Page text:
The Clear Take on Water and Wastewater Today

The Clear Take on Water and Wastewater Today

Pools Pack a Punch on the Environment

Helpful tips to download and distribute in your community (Download PDF)

For many across the U.S., respite from the hot days of summer means a dip in the pool. Whether it’s a large, bustling community pool or your own backyard pool, either in ground or above ground, the environmental impact of your refreshing swim might surprise you.

A modest, above ground pool requires 8,000-15,000 gallons of water to fill. Expect to triple that amount if you opt for an in ground backyard oasis. The average community pool requires more than 200,000 gallons of water to keep swimmers afloat. To put that in perspective, your 8-minute shower uses about 17 gallons of water.

The environmental cost of one of our favorite summer pastimes goes beyond the sheer volume of water required. The chemicals, most notably chlorine, needed to maintain the pool also can also wreak havoc. Chlorine is often used to treat drinking water, making it safe for consumption, but the amount used in swimming pools, mixed with the amount of exposure time can have adverse effects. Too much pool time can cause asthma, lung irritation and even skin and eye irritation. When draining chlorinated pools, special care must be taken to ensure waterways are not polluted with chemicals. The biggest danger is when chlorine mixes with sweat, lotions, and yes, even urine. This is what causes the irritated skin and red eyes in pool goers.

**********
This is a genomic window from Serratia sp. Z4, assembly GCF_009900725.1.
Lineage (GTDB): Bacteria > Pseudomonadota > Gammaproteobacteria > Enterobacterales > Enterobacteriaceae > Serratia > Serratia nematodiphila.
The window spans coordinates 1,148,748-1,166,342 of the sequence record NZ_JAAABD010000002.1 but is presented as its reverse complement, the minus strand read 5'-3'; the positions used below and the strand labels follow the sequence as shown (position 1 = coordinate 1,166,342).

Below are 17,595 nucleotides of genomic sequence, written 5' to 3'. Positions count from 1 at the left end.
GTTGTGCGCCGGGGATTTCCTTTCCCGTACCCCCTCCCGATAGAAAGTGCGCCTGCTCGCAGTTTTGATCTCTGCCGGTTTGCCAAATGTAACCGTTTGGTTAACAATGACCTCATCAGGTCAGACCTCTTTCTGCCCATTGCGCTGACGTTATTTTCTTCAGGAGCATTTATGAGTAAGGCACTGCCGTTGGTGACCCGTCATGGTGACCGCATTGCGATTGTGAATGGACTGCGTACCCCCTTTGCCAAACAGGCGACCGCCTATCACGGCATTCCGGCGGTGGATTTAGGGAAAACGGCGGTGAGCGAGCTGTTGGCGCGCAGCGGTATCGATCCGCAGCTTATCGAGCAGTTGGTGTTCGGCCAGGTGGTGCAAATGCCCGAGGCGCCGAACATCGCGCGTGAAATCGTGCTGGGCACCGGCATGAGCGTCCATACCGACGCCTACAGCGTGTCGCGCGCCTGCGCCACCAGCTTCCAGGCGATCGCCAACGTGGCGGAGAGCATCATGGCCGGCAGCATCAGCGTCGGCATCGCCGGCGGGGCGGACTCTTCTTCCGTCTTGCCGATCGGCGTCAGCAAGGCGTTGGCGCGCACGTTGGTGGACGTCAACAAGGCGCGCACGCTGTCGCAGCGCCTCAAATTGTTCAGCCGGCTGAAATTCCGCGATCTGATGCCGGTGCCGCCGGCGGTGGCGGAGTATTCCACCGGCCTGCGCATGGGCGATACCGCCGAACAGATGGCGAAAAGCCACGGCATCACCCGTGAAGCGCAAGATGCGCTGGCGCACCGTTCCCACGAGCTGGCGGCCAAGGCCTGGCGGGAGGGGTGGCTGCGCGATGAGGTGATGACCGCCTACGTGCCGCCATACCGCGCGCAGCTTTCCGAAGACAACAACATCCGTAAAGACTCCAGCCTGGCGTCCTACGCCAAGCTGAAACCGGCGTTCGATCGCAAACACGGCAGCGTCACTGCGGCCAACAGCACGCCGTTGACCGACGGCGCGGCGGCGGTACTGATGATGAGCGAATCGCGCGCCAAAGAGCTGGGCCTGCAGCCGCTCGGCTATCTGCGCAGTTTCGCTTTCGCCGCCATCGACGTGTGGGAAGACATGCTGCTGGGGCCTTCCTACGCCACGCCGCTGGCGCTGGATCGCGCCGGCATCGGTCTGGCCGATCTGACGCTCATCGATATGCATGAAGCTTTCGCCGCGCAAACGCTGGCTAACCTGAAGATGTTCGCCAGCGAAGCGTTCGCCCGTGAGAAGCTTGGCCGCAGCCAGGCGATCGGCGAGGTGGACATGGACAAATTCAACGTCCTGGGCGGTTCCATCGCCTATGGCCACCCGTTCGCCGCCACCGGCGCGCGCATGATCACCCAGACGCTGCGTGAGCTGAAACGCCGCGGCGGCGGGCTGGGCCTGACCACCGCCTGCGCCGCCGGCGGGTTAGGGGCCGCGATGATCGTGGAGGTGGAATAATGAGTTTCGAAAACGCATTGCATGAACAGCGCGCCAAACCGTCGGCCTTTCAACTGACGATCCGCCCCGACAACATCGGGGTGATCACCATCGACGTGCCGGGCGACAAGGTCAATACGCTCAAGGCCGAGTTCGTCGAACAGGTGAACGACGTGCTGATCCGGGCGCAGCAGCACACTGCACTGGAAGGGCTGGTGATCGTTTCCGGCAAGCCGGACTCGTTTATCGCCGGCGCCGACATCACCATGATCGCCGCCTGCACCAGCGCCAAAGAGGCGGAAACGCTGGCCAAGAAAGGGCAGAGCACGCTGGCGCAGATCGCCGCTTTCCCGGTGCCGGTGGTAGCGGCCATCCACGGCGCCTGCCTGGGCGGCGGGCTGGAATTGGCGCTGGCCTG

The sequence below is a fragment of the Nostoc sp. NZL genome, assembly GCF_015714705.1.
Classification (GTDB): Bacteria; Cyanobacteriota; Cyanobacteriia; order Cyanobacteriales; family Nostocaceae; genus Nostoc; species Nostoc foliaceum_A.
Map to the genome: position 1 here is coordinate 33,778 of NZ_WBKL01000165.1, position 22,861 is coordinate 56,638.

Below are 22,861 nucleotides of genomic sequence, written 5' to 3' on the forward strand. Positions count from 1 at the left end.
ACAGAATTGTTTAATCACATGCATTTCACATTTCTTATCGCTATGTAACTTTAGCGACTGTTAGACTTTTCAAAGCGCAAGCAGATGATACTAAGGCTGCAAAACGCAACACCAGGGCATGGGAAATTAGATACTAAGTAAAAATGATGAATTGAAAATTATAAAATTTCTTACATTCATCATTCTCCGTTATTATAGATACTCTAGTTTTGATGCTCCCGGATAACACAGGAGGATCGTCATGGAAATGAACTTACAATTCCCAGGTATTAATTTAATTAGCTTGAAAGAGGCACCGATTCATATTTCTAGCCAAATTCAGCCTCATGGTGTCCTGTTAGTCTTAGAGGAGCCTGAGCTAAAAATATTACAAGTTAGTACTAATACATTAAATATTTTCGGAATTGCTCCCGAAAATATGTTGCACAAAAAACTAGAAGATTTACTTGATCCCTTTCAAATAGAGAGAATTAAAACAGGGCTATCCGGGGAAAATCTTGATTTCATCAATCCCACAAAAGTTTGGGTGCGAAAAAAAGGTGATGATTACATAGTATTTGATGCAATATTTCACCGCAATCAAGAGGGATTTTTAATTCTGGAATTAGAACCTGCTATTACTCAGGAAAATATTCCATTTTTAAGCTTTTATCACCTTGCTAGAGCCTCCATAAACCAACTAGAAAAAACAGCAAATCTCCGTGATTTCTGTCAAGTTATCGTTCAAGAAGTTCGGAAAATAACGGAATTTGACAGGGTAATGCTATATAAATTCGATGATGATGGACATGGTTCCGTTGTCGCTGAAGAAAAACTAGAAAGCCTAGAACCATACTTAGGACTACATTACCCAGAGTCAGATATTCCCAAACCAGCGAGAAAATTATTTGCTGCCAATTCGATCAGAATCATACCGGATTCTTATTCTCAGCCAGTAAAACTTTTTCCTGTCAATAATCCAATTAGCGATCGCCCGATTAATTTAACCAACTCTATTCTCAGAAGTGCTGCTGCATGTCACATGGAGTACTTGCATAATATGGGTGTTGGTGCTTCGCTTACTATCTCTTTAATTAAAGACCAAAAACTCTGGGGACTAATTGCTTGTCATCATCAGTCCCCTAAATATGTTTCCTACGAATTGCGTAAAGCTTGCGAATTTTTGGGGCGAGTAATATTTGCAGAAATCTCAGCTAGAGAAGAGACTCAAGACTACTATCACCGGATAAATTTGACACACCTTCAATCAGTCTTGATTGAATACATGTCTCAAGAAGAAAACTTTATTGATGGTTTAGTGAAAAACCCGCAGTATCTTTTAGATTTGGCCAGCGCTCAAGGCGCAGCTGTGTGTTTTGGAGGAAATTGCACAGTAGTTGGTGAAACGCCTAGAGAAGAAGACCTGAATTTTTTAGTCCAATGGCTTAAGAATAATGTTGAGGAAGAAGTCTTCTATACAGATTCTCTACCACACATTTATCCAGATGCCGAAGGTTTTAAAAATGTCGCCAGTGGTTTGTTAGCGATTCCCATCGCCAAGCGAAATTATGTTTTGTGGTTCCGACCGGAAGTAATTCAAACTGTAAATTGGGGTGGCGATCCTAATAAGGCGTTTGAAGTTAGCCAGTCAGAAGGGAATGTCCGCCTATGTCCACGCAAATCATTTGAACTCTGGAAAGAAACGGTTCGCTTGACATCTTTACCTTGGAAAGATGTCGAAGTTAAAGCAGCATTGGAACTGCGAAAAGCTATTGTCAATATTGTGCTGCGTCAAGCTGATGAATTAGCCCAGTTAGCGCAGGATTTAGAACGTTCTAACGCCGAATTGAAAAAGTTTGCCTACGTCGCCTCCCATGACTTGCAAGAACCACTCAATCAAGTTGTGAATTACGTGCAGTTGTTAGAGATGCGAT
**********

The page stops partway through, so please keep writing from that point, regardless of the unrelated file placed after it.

So how can you enjoy the pool and limit the impact on the environment?

  1. Start by covering your pool when it’s not in use to minimize evaporation. This will reduce the need to replenish water throughout the season. Even leaving the pool covered a couple extra weeks each year can have a significant water savings.
  2. Limit your pool water exposure or frequency of pool use and always shower before and after swimming. The shower before swimming can reduce the chemical interactions that cause skin and eye irritation. And also, don’t pee in the pool.
  3. Be sure you know and follow your local requirements for draining your pool. The lakes, rivers and wildlife will thank you.

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